In Ethiopia, representatives of various public and industry bodies have developed a joint vision for the seed sector in 2040. They also outlined their strategies on how to transform and govern the seed sector in each regional state. Wageningen Centre for Development Innovation facilitated the process.

In short, the joint vision states that in 2040, the seed sector contributes to increased productivity, food security and farmers’ incomes. The sector is also self-sufficient, economically viable and efficient in assuring availability, accessibility and affordability of high quality seed. Next, it is internationally competitive, regionally harmonized, market‐oriented, able to adapt and innovate as well as inclusive. It should maintain biodiversity and be environmentally sustainable too. Furthermore, it is well‐organized, ‐coordinated and -regulated, as well as independent and transparent.

Sustainable Development Goals
This joint vision is an important step, as the limited availability and accessibility of quality seed and an inefficient seed market for long have resulted in low yields and incomes for the millions of Ethiopian smallholder farmers. An increased access to quality seed of new, improved, and farmer preferred varieties will support food and nutrition security and economic development in Ethiopia. It will contribute to the Sustainable Development Goals Zero Hunger and Decent Work and Economic Growth. By cultivating an enabling environment for innovation and the coexistence of different seed systems, a wider range of farmers and seed entrepreneurs will benefit.

Setting priorities
The vision for 2040 was developed by thirty representatives of various public and industry bodies in Ethiopia. In a two-day Seed Sector Governance workshop they assessed the status of the Ethiopian seed sector at regional and national levels, and their own roles in governing the seed sector. The representatives considered services, production, markets, revenue generation and reinvestment, sector coordination, and regulation and management as ‘building blocks’ for the vision.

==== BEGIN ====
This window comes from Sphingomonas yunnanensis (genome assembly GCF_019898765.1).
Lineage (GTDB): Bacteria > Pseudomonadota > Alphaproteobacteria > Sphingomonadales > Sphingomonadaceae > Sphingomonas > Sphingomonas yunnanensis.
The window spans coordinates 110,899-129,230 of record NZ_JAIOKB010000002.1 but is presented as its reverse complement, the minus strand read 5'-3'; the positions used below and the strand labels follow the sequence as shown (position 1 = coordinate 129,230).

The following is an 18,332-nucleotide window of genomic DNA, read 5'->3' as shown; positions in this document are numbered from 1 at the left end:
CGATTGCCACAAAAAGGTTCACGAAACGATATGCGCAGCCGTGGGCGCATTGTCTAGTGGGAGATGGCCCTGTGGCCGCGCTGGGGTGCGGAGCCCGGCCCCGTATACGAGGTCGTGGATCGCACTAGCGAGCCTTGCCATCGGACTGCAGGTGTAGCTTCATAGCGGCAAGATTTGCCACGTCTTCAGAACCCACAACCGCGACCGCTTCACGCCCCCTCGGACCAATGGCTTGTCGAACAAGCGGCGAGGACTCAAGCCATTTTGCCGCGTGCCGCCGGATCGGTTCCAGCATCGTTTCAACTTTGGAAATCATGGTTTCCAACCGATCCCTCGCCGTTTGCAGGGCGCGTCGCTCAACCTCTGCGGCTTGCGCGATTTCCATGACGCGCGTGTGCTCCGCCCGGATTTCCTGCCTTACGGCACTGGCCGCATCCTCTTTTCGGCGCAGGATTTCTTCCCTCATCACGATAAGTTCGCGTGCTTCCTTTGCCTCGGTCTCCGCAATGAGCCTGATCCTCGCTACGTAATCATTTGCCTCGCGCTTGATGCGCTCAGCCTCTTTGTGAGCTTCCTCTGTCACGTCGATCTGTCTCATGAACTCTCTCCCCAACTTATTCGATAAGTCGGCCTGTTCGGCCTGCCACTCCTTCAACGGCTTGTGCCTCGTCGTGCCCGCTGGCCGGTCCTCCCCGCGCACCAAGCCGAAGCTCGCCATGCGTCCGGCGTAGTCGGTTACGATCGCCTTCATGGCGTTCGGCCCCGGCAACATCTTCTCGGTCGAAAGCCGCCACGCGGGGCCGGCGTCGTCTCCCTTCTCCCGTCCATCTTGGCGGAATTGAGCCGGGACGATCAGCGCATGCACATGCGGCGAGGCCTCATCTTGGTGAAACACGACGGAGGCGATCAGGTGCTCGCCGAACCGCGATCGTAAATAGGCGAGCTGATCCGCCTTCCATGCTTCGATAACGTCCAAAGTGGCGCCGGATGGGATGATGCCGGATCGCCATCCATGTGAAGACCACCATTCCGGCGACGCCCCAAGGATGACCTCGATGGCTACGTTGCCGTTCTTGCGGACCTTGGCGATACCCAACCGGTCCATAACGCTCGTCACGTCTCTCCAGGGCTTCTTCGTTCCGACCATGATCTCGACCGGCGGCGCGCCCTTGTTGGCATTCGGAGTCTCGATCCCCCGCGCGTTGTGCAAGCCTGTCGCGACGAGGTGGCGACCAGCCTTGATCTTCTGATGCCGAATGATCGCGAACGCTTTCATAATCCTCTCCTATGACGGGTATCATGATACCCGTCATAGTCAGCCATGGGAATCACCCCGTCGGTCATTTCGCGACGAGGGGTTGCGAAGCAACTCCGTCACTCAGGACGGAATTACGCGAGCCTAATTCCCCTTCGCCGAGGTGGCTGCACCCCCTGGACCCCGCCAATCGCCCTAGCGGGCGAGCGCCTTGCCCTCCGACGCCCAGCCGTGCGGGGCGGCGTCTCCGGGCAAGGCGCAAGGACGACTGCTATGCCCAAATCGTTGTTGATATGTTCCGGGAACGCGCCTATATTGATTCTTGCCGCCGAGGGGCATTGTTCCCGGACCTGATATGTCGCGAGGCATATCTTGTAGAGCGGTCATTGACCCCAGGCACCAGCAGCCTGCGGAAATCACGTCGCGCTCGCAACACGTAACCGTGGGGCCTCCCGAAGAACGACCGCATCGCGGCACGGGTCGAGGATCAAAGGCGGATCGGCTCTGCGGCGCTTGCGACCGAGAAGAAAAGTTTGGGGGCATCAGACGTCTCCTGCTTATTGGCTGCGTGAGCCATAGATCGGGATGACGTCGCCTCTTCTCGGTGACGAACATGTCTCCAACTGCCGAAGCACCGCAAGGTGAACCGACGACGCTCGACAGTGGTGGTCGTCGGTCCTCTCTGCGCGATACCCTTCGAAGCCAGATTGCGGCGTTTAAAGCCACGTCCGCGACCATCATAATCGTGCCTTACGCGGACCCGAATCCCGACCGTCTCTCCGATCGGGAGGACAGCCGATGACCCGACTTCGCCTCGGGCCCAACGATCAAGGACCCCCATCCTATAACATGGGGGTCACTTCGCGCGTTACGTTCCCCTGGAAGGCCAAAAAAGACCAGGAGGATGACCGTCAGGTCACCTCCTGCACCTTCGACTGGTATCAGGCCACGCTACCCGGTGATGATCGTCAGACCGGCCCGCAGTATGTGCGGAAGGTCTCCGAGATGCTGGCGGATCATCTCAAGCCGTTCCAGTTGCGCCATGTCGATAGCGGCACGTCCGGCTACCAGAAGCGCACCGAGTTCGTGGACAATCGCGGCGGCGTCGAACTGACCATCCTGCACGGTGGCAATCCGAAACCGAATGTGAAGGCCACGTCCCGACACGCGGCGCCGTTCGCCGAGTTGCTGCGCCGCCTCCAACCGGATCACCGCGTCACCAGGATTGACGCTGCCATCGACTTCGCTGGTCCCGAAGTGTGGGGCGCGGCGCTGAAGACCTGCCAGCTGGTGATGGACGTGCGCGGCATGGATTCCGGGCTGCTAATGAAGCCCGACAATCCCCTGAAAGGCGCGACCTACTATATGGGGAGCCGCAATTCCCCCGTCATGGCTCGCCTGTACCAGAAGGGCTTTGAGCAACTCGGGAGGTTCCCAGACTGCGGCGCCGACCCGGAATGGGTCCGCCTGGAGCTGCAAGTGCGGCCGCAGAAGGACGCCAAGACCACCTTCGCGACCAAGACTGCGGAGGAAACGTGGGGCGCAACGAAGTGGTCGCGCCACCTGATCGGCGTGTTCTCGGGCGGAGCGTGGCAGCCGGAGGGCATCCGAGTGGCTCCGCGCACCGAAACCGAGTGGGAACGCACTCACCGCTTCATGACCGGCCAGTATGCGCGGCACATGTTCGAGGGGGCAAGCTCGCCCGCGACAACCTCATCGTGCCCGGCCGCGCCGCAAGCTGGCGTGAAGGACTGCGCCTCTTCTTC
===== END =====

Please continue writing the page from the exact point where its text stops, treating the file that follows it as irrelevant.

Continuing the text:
Next, they tried to agree on clear priorities for change and formulated a joint vision towards which collective transformational efforts could be harmonised. Also a number of follow up actions were suggested, for which responsible parties were appointed. The proceedings of the workshop are available online.

Regions will help fulfil the vision
The vision is a starting point for further strategizing at regional levels, as that is where the action takes place. Next, the representatives acknowledged that the seed sector poses many complex challenges requiring competent, effective and accountable leadership in coordination. Reforms in government were proposed, as specialized coordinating bodies are necessary in this respect.

ISSD Ethiopia
The Seed Sector Governance workshop was designed and facilitated by the Wageningen Centre for Development Innovation. Transformation of the Ethiopian seed sector requires stakeholders in the sector to examine their role, their contribution, and their ambition. It starts though, with understanding the sector and the diverse range of actors and processes within it. The workshop was part of the Integrated Seed Sector Development programme in Ethiopia (ISSD Ethiopia), coordinated by the Wageningen Centre for Development Innovation.

Source: Wageningen University & Research